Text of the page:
The goal of our team is to facilitate in vitro development of large, complex tissues with an inherent vascular bed capable of rapid integration with the host. Concurrent growth of tissue structures with vasculature is necessary for nutrient delivery and support of differentiation. Thus, there is a need to understand and characterize neovascularization in vitro. Under appropriate three dimensional culture conditions, endothelial cells are capable of forming tubular networks that are further stabilized by the presence of mural cells. While these vascular structures are capable of integration with a host upon implantation, they are prone to failure and regression. The introduction of a controlled 3D environment – where nutrients, growth factors, oxygen and transport processes are delivered as needed – contributes to the formation of a stable, hierarchical vascular network. Our group is developing novel techniques, algorithms and methodologies for this purpose.


It is widely accepted that cells respond to both chemical and physical stimuli.  While much has been learned about chemical responses in the form of growth factors and signaling, less is understood about cellular responses to gravitational forces, mechanical stretch and shear stress.  The endothelium, in particular is constantly subjected to mechanical forces and high shear stress associated with the flow of blood.  It is our goal to develop experimental strategies that clarify the effect of flow in the organization of vascular patterns, differentiation of vascular phenotypes (arterial vs. venular) and integration of these vessels within the context of complex tissues.


Computational fluid dynamics (CFD) is used to predict the effect of macro- and micro-scale scaffold design and flow parameters (i.e. porosity, channel topology, inlet pressure, inlet distribution) on shear stress and flow field distribution.  The flow conditions are believed to influence the proliferation, migration and morphogenesis of cells seeded within the scaffolds. The CFD predictions are used to find optimal designs and configurations that are subsequently applied to fabricate 3D polymer scaffolds.  As a first approach, 2D flow simulations are used as an approximation to reduce computational time and complexity.  However, more complex experimental situations will require 3D flow simulations, which are computationally extensive. The computational time required by these simulations can be in the order of days. Parallel processing techniques, along with efficient software algorithms, are used to boost the speed of 3D simulations. The CFD methods applied are based on the Lattice Boltzmann Method (LBM), which is known for its speed and efficiency due to the statistical nature of its equations that model fluid dynamics.


Porous scaffolds are fabricated by solvent casting of polycaprolactone (PCL) with a porogen phase.  To achieve patterned scaffolds, the polymer/porogen solution is cast in a mold with imprinted channel features.  A high porogen to polymer ratio is used in order to achieve high porosity and interconnectivity of the pores post leaching.  The resulting porosity is ~90% with open pores on the surface of the scaffold.  To calculate the interior porosity, X-ray microtomography and scanning electron microscopy is used to characterize the scaffold.  The choice of PCL as the scaffolding material allows for a biocompatible material to form a porous network with mechanical and chemical stability to support cell growth and organization over the time duration of flow experiments.  The scaffolds desired are macroporous with interconnected pores, such that fluid can flow and cells migrate within the scaffold.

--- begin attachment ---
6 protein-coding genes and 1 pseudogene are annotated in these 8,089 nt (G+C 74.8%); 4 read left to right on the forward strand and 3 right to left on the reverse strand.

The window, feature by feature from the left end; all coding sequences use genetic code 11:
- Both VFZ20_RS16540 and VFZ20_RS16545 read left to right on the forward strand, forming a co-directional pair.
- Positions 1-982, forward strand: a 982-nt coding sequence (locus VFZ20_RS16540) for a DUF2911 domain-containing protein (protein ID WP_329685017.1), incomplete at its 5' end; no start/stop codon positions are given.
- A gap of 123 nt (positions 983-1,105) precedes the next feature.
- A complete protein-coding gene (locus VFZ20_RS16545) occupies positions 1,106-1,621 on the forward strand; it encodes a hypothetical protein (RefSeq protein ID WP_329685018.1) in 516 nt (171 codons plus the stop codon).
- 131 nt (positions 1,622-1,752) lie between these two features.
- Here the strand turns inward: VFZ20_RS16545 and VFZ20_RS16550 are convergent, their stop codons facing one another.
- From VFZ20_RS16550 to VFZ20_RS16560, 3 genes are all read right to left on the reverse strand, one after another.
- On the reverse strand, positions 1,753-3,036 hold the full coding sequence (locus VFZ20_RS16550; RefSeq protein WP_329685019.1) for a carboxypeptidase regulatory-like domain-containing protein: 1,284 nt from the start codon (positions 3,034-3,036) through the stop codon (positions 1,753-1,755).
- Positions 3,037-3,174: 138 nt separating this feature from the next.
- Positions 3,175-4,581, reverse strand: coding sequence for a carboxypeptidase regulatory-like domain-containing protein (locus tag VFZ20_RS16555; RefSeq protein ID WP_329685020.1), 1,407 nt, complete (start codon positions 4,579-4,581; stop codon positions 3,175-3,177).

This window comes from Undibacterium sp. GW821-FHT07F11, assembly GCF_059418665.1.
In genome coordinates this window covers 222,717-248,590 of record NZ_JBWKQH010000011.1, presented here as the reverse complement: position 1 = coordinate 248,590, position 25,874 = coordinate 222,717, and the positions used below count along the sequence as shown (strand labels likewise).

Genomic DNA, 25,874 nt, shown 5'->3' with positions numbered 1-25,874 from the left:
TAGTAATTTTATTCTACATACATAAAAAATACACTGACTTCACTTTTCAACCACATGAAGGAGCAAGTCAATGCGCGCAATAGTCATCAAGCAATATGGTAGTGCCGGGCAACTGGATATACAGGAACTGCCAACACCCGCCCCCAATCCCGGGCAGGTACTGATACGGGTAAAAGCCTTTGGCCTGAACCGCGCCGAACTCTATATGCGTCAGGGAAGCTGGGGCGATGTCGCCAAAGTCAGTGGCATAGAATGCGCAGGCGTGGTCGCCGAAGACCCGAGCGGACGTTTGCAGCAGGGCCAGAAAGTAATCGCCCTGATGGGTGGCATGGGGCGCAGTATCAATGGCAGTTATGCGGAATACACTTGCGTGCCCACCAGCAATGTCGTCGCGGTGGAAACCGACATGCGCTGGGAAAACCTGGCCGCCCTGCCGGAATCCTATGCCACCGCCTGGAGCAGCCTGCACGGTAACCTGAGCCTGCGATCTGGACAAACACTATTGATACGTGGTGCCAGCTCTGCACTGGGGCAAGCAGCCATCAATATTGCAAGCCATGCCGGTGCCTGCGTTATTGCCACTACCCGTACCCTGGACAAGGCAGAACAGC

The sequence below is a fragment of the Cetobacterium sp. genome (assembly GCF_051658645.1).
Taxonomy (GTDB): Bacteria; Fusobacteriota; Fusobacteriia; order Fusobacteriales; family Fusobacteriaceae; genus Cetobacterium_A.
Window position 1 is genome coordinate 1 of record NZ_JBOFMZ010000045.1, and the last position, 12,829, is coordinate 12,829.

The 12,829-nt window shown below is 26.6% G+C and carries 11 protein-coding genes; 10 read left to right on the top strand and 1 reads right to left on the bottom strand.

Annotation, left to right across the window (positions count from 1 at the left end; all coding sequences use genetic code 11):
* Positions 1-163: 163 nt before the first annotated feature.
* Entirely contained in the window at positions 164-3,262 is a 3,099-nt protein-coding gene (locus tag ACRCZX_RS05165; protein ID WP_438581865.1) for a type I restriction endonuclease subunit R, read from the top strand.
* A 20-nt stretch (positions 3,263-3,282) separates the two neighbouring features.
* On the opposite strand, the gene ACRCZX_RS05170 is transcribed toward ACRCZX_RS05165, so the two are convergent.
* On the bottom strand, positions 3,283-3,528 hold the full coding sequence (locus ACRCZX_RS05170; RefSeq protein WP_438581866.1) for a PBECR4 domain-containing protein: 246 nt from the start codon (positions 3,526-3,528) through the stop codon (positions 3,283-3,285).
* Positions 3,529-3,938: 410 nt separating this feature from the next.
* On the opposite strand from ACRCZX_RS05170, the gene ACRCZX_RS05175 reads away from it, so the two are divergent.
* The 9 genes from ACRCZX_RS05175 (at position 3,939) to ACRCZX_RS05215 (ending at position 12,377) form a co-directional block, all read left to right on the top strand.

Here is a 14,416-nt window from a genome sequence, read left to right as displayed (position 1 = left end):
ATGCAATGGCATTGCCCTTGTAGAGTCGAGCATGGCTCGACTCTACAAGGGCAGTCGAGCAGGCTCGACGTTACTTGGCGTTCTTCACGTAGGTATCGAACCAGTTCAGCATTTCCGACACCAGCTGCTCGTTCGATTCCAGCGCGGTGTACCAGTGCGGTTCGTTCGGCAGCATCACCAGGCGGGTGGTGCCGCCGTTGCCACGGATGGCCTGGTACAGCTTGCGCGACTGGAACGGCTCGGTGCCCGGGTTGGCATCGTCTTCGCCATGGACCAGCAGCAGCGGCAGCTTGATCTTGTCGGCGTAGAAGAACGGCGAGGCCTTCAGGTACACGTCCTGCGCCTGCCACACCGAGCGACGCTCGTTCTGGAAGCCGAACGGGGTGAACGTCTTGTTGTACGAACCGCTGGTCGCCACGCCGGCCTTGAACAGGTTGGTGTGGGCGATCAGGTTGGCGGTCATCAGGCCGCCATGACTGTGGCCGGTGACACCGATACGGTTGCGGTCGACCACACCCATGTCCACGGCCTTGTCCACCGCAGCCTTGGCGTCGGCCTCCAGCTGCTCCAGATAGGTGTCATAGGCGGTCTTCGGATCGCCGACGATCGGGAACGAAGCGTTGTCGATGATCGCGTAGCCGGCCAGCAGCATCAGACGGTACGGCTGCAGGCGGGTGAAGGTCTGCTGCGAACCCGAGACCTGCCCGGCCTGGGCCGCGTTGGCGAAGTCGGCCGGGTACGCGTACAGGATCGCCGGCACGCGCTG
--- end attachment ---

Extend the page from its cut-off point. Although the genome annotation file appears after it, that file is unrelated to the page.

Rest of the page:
Natural extracellular matrix materials are used in combination to form three-dimensional gels and encapsulate primary cells.  The components of collagen and fibrin are varied to find optimal mechanical properties and achieve cellular homeostasis.  Rheological measurements are made on the hydrogel mixtures to correlate with morphological features as determined by scanning electron microscopy.  The effect of matrix porosity and fibril distribution on fluid flow will be determined.  Flow experiments on endothelial cells encapsulated in the hydrogel matrices will be performed to ultimately investigate the cellular response to flow in 3D.


Methods are being devised to correlate flows with morphogenesis. We have developed a reliable technique based on nuclear magnetic resonance (NMR) microimaging, which is capable of noninvasively probing perfusion flows inside porous scaffolds.  This NMR velocimetry technique enables us to obtain 3D flow maps in real time and study cell behavior as a function of applied flow conditions.  We are working to achieve high spatial resolution to map flows from small enough volumes (voxels) where it is not much larger than a cell or cluster of cells.  We have demonstrated that voxels with 80µm in-plane by 0.5mm thick sizes are possible.

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